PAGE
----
[PATCH] Fast-ISel state machine

reed kotler rkotler at mips.com
Mon Apr 20 15:31:44 PDT 2015

You can put them all in one review but there may be separate people that 
to approve the different parts.

On 04/20/2015 01:28 PM, Pete Cooper wrote:
> Thanks Reed.  I can do that.  I guess it’ll be 3 reviews, but that 
> should be fine to start with.
> Pete
>> On Apr 20, 2015, at 1:27 PM, Reed Kotler <rkotler at mips.com 
>> <mailto:rkotler at mips.com>> wrote:
>> Consider putting this in Phabricator. It will make it much easier for 
>> people to comment on it.
>> On 04/17/2015 09:49 AM, Pete Cooper wrote:
>>> Hi all
>>> I’ve been working on improving fast-isel coverage.  Our current 
>>> fast-isel model involves auto-generating a bunch of C++ code from 
>>> tablegen, but then hand writing a significant proportion in C++ to 
>>> get coverage and performance.
>>> I’ve ported the state machine used by selection DAG to fast-isel. 
>>>  This is able to walk IR in much the same way that the SD machine 
>>> walks nodes, and produces MIs.  This is able to handle predicates, 
>>> transforms, and complex patterns, all of which are not handled by 
>>> the current fast-isel tablegen emitter.
>>> There are a few different pieces of this work:
>>> (1) Extend tablegen SDNode to take the IR ValueID of the thing we 
>>> are matching
>>> (2) Extend tablegen PatFrag to take fast-isel versions of the 
>>> predicate code and the transform code
>>> (3) Teach the tablegen DAG emitter to use these IR constructs where 
>>> available, and when emitting for fast-isel
>>> (4) The state machine itself, which is just a port of the SD one, 
>>> but with SDValue->Value* and a bunch of other changes like handling 
>>> register class constraining.
>>> (5) Porting the complex patterns, predicates, and transforms from SD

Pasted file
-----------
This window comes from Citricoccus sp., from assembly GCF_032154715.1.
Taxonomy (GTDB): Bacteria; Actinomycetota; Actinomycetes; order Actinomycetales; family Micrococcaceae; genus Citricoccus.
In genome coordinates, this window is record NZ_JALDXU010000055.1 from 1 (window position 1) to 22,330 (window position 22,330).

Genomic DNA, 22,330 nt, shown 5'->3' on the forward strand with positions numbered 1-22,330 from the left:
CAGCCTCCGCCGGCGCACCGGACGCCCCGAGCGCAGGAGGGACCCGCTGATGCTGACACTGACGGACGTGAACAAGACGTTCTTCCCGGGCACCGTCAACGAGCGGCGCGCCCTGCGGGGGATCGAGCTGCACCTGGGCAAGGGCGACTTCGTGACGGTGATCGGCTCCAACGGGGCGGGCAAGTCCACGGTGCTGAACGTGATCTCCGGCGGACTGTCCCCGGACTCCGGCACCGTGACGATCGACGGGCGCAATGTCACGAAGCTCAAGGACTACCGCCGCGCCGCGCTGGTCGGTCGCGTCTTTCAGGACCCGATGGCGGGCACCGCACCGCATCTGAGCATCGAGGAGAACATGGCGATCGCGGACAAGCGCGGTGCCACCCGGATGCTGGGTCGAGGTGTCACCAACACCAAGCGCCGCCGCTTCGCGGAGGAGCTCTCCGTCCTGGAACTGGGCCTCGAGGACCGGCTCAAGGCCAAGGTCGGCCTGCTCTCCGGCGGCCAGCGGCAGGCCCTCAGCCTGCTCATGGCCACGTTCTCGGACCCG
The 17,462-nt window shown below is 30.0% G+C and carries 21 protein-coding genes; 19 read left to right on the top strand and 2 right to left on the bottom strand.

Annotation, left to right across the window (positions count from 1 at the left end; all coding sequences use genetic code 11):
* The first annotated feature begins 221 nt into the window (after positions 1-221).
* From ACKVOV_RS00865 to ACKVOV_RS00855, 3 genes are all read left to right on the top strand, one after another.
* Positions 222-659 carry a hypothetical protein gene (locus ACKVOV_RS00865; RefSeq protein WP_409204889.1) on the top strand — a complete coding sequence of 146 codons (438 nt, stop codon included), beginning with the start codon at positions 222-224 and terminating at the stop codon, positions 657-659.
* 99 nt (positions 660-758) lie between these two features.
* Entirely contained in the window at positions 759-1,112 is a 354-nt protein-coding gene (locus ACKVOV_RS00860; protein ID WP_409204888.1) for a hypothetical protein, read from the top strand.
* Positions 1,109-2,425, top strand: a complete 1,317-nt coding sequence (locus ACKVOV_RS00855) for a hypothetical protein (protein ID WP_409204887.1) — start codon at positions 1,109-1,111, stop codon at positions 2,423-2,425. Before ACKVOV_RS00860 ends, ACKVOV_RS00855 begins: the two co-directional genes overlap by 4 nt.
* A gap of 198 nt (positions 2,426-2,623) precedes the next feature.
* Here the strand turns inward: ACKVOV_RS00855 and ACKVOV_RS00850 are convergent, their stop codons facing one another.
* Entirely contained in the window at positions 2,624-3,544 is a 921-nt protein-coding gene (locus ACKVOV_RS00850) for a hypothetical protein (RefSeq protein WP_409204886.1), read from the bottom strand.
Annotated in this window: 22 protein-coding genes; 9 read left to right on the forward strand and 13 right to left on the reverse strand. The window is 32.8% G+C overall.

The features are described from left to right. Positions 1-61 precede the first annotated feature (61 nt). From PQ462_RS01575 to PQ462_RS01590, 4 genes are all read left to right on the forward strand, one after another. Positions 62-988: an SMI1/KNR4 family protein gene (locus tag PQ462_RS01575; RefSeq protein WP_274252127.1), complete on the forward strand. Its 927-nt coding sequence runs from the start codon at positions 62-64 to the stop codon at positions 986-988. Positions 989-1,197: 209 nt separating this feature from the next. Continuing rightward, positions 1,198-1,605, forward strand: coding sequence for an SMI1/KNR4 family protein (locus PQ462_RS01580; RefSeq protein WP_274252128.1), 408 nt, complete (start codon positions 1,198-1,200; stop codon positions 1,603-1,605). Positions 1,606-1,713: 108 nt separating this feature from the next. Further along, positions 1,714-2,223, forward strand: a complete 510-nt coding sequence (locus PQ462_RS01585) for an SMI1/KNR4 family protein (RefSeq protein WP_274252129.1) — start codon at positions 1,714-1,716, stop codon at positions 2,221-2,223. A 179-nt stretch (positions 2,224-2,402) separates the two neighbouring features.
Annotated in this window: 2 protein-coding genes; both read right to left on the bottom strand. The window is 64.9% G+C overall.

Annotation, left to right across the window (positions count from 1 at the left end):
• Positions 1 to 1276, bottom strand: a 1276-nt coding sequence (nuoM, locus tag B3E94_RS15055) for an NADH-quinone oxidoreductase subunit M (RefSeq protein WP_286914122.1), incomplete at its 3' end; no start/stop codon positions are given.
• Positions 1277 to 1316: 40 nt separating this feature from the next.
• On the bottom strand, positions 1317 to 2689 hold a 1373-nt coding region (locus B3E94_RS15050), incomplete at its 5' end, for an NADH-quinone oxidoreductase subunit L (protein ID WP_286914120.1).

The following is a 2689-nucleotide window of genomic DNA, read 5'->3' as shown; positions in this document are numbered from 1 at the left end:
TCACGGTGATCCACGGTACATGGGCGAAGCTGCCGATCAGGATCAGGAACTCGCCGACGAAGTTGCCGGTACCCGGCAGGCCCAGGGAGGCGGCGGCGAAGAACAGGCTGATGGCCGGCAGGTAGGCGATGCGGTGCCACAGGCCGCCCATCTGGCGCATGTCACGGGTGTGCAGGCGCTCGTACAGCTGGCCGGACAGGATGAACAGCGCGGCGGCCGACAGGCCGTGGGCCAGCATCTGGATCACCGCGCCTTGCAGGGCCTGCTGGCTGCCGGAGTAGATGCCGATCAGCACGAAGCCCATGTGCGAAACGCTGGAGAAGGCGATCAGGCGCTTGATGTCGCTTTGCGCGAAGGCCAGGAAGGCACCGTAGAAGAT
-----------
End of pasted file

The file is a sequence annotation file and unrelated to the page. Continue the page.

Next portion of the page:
>>> to fast-isel.  This is mostly target specific code in the targets 
>>> own FastISel.cpp file, and td files.
>>> As my test case, i took a bitcode which contains llc itself compiled 
>>> for AArch64.  All the target specific work i’ve done here is for 
>>> AArch64.  It involves writing about 600 LOC for the complex 
>>> patterns, and about 300 LOC to handle predicates/transforms.  This 
>>> is vs the 5100 LOC AArch64FastISel.cpp currently takes.
>>> To measure performance, i tried to see what it would take to get 
>>> from SD, all the way to the currently extremely good AArch64 
>>> fast-isel implementation, and see how this new code could help us 
>>> either get there quicker, or even improve what we have.
>>> The metrics are:
>>> - Time to run ISel
>>> - Number of machine instrs printed by asm-printer
>>> - BBs selected entirely by fast-isel
>>> - Number of instrs fast-isel selected
>>> And the runs I considered were:
>>> (a) Stock SelectionDAG.  This is prior to anyone trying to write or 
>>> run fast-isel
>>> (b) Basic fast-isel (i.e., calls selectOperator), and has no 
>>> hand-written fast-isel code
>>> (c) Basic fast-isel + hand written code for return and branch (this 
>>> is 300 LOC on AArch64)
>>> (d) The new stack machine then the above code (this is about 900 LOC